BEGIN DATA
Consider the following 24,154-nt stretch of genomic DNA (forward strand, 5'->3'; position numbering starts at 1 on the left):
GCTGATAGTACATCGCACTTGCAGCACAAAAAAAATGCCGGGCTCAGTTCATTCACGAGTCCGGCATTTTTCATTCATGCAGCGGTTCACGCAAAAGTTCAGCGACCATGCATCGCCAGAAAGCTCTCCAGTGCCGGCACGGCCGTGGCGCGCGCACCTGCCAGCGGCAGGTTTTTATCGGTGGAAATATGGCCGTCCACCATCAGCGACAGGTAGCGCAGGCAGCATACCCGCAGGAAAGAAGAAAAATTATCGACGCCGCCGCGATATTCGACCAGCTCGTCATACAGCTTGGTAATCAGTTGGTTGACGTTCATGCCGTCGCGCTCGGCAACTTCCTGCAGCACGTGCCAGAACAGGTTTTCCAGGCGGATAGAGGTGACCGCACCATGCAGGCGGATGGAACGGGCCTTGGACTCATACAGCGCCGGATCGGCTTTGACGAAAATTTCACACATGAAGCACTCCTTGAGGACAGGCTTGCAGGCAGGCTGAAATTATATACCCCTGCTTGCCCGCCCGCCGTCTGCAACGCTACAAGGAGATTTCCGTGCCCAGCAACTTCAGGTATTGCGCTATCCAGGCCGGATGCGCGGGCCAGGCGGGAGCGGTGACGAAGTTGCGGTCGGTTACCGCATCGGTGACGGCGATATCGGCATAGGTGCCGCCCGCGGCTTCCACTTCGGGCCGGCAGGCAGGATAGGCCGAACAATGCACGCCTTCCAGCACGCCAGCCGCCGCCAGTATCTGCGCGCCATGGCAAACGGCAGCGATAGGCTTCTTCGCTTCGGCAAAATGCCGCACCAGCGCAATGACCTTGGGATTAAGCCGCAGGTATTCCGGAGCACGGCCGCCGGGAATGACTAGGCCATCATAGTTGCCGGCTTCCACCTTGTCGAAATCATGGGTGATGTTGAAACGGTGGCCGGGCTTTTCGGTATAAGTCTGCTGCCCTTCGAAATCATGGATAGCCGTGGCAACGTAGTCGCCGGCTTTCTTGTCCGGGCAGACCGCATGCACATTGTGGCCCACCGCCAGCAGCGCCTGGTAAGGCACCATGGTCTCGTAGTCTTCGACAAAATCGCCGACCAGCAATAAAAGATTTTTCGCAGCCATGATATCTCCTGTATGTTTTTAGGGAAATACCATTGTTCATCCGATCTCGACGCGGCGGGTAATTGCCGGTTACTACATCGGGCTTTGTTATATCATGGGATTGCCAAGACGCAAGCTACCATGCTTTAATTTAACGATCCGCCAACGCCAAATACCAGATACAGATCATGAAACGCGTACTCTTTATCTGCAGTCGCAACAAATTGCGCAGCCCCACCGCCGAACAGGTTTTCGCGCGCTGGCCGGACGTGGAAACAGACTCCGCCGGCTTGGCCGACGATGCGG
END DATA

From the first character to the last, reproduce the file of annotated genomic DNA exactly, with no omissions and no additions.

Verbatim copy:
Consider the following 24,154-nt stretch of genomic DNA (forward strand, 5'->3'; position numbering starts at 1 on the left):
GCTGATAGTACATCGCACTTGCAGCACAAAAAAAATGCCGGGCTCAGTTCATTCACGAGTCCGGCATTTTTCATTCATGCAGCGGTTCACGCAAAAGTTCAGCGACCATGCATCGCCAGAAAGCTCTCCAGTGCCGGCACGGCCGTGGCGCGCGCACCTGCCAGCGGCAGGTTTTTATCGGTGGAAATATGGCCGTCCACCATCAGCGACAGGTAGCGCAGGCAGCATACCCGCAGGAAAGAAGAAAAATTATCGACGCCGCCGCGATATTCGACCAGCTCGTCATACAGCTTGGTAATCAGTTGGTTGACGTTCATGCCGTCGCGCTCGGCAACTTCCTGCAGCACGTGCCAGAACAGGTTTTCCAGGCGGATAGAGGTGACCGCACCATGCAGGCGGATGGAACGGGCCTTGGACTCATACAGCGCCGGATCGGCTTTGACGAAAATTTCACACATGAAGCACTCCTTGAGGACAGGCTTGCAGGCAGGCTGAAATTATATACCCCTGCTTGCCCGCCCGCCGTCTGCAACGCTACAAGGAGATTTCCGTGCCCAGCAACTTCAGGTATTGCGCTATCCAGGCCGGATGCGCGGGCCAGGCGGGAGCGGTGACGAAGTTGCGGTCGGTTACCGCATCGGTGACGGCGATATCGGCATAGGTGCCGCCCGCGGCTTCCACTTCGGGCCGGCAGGCAGGATAGGCCGAACAATGCACGCCTTCCAGCACGCCAGCCGCCGCCAGTATCTGCGCGCCATGGCAAACGGCAGCGATAGGCTTCTTCGCTTCGGCAAAATGCCGCACCAGCGCAATGACCTTGGGATTAAGCCGCAGGTATTCCGGAGCACGGCCGCCGGGAATGACTAGGCCATCATAGTTGCCGGCTTCCACCTTGTCGAAATCATGGGTGATGTTGAAACGGTGGCCGGGCTTTTCGGTATAAGTCTGCTGCCCTTCGAAATCATGGATAGCCGTGGCAACGTAGTCGCCGGCTTTCTTGTCCGGGCAGACCGCATGCACATTGTGGCCCACCGCCAGCAGCGCCTGGTAAGGCACCATGGTCTCGTAGTCTTCGACAAAATCGCCGACCAGCAATAAAAGATTTTTCGCAGCCATGATATCTCCTGTATGTTTTTAGGGAAATACCATTGTTCATCCGATCTCGACGCGGCGGGTAATTGCCGGTTACTACATCGGGCTTTGTTATATCATGGGATTGCCAAGACGCAAGCTACCATGCTTTAATTTAACGATCCGCCAACGCCAAATACCAGATACAGATCATGAAACGCGTACTCTTTATCTGCAGTCGCAACAAATTGCGCAGCCCCACCGCCGAACAGGTTTTCGCGCGCTGGCCGGACGTGGAAACAGACTCCGCCGGCTTGGCCGACGATGCGG